Jung contends that the personal unconscious consists of more or less superficial layers, but that it rests upon a deeper layer, which does not derive from personal experience; it is not a personal acquisition but an inborn quality. He calls the deeper layer the collective unconscious and explains that it is universal; it contains images and modes of behavior that are more or less similar everywhere, in all individuals.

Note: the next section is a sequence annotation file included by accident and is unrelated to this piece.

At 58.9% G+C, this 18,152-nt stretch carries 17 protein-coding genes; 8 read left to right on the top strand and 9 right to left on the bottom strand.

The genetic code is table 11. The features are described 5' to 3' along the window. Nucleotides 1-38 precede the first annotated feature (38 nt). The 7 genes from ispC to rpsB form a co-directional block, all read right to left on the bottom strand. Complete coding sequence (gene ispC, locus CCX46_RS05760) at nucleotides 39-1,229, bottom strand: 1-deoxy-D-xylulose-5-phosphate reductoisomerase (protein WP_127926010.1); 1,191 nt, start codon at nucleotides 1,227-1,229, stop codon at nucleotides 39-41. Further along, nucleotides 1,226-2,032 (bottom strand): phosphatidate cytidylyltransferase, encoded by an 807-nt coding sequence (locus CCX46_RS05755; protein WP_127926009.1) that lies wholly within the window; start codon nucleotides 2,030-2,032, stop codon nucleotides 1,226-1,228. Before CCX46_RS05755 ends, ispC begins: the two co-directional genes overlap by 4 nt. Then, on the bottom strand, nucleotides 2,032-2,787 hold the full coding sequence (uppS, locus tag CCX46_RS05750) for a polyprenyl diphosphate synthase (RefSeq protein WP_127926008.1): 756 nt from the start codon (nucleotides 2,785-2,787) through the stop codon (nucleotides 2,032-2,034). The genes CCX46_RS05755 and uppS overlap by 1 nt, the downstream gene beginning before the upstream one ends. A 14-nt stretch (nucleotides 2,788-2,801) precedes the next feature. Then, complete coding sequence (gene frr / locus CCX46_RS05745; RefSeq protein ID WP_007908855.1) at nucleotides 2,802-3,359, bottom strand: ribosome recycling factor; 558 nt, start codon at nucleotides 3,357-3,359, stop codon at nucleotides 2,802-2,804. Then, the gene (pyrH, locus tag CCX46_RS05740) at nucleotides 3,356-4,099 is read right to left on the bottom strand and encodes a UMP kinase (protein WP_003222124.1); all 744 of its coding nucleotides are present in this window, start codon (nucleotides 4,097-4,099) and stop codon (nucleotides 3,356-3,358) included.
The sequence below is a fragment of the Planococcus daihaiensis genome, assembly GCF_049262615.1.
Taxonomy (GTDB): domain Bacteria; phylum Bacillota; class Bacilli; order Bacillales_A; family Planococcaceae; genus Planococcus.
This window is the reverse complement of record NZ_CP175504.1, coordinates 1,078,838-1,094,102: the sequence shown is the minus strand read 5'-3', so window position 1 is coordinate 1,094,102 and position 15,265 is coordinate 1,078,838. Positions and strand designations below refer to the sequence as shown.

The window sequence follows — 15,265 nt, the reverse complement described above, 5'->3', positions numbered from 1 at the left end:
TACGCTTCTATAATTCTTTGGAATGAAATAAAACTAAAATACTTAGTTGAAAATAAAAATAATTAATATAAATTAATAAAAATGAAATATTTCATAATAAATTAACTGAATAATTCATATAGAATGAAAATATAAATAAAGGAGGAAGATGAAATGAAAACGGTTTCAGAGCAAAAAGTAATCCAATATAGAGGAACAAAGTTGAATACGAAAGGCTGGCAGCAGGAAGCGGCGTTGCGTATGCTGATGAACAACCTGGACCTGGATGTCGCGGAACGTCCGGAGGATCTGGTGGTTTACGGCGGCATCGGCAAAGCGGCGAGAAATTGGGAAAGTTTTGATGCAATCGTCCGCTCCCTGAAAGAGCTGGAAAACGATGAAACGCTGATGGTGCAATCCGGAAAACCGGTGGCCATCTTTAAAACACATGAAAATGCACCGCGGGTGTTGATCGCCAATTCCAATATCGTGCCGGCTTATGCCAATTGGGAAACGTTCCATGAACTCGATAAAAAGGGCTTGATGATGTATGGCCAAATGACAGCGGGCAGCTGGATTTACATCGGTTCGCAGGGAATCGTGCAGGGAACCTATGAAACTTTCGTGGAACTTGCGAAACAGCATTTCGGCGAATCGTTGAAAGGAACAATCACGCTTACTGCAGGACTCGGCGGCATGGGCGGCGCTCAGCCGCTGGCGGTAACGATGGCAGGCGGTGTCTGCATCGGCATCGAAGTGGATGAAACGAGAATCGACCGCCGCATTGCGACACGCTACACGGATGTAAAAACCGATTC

Jung describes the collective unconscious as a common psychic substrate of a suprapersonal nature which is present in every human being. As opposed to the personal unconscious which consists mostly of complexes, the collective unconscious contains archetypes. The concept of the archetype, which is closely associated with the idea of the collective unconscious, refers to the existence of definite forms in the psyche which appears to be present always and everywhere.